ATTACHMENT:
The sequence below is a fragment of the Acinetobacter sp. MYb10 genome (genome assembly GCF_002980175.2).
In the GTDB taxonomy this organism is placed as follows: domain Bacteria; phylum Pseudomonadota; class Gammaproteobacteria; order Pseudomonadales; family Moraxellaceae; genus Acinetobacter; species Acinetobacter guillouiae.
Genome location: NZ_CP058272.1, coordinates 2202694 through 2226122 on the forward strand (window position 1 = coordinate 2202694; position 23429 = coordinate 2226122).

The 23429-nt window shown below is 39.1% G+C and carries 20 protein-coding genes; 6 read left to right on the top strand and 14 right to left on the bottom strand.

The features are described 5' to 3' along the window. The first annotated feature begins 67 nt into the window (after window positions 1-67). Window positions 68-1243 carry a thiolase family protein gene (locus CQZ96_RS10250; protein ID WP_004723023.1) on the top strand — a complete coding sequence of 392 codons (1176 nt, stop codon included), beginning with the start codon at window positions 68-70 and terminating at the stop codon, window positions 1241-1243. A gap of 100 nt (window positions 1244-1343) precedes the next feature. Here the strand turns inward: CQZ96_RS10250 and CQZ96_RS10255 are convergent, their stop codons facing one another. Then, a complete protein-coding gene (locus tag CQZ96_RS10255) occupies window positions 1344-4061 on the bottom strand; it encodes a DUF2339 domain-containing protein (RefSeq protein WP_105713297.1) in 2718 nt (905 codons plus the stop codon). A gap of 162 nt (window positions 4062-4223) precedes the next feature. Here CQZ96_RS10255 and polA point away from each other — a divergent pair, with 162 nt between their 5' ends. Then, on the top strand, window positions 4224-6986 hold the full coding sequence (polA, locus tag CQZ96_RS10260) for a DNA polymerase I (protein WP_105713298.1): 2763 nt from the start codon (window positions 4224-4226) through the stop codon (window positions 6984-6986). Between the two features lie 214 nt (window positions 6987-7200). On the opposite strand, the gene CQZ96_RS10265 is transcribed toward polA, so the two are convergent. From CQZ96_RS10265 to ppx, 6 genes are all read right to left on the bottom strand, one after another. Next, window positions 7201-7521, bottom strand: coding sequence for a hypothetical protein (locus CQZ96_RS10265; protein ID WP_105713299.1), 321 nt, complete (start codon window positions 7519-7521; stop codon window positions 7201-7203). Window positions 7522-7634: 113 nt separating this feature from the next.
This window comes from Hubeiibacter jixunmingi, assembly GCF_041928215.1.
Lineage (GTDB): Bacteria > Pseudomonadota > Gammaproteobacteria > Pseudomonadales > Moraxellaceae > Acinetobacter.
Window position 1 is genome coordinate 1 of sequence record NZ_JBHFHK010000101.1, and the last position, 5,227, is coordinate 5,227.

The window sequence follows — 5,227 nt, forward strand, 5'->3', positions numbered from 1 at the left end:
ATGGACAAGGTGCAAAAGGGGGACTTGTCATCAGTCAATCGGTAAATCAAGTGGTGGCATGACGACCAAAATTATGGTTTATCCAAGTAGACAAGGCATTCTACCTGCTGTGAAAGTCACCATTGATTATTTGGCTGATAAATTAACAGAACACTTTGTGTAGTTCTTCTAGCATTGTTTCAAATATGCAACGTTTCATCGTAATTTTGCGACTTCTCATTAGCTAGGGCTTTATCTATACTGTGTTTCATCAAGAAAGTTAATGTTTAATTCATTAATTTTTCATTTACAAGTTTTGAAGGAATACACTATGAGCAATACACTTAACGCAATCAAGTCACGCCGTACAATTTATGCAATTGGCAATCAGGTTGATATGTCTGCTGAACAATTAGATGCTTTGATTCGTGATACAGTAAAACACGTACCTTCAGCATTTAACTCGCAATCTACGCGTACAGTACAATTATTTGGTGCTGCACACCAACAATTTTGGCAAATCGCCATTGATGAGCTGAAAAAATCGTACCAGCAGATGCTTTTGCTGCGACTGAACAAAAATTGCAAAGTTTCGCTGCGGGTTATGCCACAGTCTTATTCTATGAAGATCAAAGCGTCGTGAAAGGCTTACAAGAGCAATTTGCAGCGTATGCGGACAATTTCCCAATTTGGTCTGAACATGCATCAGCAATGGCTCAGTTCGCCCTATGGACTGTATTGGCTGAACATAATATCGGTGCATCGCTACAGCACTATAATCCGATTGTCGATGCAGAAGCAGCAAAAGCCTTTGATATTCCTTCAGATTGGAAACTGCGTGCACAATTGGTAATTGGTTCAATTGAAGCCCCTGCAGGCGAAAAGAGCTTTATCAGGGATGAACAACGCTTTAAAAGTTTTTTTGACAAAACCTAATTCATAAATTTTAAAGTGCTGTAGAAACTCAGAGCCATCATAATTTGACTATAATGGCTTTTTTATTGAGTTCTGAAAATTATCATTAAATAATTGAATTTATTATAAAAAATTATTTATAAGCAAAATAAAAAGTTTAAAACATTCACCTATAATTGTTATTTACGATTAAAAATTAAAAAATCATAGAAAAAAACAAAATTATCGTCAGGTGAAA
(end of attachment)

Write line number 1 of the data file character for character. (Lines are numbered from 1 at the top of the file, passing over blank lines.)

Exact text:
The sequence below is a fragment of the Acinetobacter sp. MYb10 genome (genome assembly GCF_002980175.2).